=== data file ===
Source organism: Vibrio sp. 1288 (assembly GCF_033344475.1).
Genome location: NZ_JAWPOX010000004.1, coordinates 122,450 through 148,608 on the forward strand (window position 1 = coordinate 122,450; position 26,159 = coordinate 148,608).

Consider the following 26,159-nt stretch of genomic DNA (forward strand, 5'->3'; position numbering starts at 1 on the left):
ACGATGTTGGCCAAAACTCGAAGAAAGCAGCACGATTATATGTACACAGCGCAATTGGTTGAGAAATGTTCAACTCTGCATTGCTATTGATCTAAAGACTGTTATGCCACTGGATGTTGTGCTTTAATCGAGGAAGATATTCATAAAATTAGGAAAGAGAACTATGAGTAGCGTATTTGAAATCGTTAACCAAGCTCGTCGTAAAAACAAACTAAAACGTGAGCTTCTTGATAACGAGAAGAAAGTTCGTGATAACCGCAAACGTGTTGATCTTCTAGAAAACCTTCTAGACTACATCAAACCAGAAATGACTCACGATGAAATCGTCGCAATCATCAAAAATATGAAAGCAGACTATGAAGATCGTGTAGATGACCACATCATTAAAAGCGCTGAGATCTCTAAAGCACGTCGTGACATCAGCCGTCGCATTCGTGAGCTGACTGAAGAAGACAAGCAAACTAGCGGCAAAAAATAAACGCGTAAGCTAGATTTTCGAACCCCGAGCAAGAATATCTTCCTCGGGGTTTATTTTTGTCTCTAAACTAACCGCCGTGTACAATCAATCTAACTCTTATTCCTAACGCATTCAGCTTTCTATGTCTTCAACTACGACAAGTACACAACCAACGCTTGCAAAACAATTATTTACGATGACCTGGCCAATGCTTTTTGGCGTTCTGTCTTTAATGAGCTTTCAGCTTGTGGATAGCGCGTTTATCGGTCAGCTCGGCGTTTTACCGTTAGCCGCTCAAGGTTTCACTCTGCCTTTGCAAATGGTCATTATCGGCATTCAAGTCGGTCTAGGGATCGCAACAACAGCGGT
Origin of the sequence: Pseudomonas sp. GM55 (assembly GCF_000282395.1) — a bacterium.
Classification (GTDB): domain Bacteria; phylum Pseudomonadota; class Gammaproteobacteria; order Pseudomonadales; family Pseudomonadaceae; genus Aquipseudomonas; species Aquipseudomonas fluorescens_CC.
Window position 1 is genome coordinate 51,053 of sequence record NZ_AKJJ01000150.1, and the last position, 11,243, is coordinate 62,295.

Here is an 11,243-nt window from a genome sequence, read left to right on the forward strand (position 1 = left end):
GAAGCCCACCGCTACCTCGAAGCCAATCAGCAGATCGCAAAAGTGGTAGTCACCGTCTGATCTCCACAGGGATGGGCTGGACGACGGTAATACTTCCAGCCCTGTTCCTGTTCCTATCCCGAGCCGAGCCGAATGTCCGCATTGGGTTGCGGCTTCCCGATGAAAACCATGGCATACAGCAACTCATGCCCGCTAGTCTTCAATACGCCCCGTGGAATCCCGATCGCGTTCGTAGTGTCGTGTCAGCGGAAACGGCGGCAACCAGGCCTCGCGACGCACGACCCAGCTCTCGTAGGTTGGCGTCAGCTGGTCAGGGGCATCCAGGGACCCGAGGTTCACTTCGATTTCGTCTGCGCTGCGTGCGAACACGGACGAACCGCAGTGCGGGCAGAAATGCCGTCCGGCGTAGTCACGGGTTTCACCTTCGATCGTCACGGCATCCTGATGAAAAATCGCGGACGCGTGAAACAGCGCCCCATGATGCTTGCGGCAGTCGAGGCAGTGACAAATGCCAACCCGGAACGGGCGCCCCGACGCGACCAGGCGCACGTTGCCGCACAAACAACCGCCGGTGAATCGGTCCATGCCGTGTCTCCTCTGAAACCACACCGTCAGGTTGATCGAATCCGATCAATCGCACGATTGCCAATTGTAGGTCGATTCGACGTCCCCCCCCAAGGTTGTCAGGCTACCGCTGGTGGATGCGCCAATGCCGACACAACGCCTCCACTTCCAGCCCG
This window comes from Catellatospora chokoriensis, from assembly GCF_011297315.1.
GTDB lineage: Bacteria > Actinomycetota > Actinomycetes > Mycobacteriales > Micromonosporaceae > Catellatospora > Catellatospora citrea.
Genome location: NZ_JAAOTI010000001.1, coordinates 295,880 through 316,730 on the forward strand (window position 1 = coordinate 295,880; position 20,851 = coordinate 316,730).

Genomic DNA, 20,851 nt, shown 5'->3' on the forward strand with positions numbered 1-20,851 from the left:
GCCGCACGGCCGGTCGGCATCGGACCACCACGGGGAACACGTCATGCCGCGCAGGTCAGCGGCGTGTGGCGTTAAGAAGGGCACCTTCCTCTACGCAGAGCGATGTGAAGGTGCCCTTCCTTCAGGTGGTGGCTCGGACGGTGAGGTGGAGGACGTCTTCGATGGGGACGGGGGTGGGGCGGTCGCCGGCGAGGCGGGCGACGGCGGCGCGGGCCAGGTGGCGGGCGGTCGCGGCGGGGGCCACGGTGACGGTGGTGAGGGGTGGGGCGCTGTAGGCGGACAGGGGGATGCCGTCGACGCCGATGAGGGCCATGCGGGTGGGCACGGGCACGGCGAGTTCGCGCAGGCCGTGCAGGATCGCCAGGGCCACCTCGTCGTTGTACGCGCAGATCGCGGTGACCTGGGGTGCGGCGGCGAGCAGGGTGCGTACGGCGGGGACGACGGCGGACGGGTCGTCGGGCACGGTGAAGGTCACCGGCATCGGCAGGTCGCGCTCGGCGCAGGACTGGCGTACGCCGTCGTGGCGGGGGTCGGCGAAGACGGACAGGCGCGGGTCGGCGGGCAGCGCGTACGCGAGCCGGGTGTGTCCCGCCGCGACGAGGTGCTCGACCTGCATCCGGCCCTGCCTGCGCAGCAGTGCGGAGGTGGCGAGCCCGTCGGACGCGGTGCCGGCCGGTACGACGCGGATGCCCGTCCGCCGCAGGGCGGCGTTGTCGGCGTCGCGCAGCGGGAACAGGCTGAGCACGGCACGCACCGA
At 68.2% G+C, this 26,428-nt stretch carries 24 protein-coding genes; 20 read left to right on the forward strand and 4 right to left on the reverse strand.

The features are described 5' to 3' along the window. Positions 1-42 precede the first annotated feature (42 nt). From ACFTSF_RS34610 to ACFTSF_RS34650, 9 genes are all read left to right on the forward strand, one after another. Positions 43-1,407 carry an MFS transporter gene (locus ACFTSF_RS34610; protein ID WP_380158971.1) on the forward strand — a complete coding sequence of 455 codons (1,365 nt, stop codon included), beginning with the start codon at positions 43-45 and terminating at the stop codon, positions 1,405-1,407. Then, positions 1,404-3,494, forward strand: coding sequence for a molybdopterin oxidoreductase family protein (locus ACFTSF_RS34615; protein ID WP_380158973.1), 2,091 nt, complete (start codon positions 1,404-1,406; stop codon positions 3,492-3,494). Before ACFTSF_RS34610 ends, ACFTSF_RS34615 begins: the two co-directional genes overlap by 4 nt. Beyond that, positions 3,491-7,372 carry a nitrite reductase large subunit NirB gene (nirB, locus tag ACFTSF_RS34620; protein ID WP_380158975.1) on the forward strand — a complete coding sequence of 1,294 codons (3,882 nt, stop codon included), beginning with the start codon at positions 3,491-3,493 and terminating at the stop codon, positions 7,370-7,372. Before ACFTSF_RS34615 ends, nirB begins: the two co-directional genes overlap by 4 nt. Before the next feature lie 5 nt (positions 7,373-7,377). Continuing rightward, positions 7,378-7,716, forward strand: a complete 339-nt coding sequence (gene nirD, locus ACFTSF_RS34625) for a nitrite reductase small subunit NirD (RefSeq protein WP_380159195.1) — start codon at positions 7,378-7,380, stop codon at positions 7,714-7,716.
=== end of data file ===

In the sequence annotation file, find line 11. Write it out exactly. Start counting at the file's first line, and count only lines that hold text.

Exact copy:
GTDB lineage: Bacteria > Actinomycetota > Actinomycetes > Mycobacteriales > Micromonosporaceae > Catellatospora > Catellatospora citrea.